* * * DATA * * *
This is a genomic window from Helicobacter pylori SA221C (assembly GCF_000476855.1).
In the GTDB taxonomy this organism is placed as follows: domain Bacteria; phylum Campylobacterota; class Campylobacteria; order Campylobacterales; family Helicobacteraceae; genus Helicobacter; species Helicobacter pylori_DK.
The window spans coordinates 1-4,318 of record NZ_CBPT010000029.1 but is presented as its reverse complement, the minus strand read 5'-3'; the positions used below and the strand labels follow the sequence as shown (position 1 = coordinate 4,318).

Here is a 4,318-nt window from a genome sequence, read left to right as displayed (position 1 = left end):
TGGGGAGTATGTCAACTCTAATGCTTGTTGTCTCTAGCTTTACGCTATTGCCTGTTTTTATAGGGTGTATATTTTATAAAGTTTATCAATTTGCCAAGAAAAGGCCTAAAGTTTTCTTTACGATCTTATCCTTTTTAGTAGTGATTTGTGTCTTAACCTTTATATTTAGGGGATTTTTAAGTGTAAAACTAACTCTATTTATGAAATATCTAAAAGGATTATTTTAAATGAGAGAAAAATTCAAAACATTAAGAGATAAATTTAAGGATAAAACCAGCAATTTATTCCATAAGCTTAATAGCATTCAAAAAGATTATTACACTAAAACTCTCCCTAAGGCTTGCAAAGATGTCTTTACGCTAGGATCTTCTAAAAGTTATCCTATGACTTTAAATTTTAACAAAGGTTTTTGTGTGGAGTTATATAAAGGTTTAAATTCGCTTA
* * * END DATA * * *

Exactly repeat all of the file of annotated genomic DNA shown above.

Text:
This is a genomic window from Helicobacter pylori SA221C (assembly GCF_000476855.1).
In the GTDB taxonomy this organism is placed as follows: domain Bacteria; phylum Campylobacterota; class Campylobacteria; order Campylobacterales; family Helicobacteraceae; genus Helicobacter; species Helicobacter pylori_DK.
The window spans coordinates 1-4,318 of record NZ_CBPT010000029.1 but is presented as its reverse complement, the minus strand read 5'-3'; the positions used below and the strand labels follow the sequence as shown (position 1 = coordinate 4,318).

Here is a 4,318-nt window from a genome sequence, read left to right as displayed (position 1 = left end):
TGGGGAGTATGTCAACTCTAATGCTTGTTGTCTCTAGCTTTACGCTATTGCCTGTTTTTATAGGGTGTATATTTTATAAAGTTTATCAATTTGCCAAGAAAAGGCCTAAAGTTTTCTTTACGATCTTATCCTTTTTAGTAGTGATTTGTGTCTTAACCTTTATATTTAGGGGATTTTTAAGTGTAAAACTAACTCTATTTATGAAATATCTAAAAGGATTATTTTAAATGAGAGAAAAATTCAAAACATTAAGAGATAAATTTAAGGATAAAACCAGCAATTTATTCCATAAGCTTAATAGCATTCAAAAAGATTATTACACTAAAACTCTCCCTAAGGCTTGCAAAGATGTCTTTACGCTAGGATCTTCTAAAAGTTATCCTATGACTTTAAATTTTAACAAAGGTTTTTGTGTGGAGTTATATAAAGGTTTAAATTCGCTTA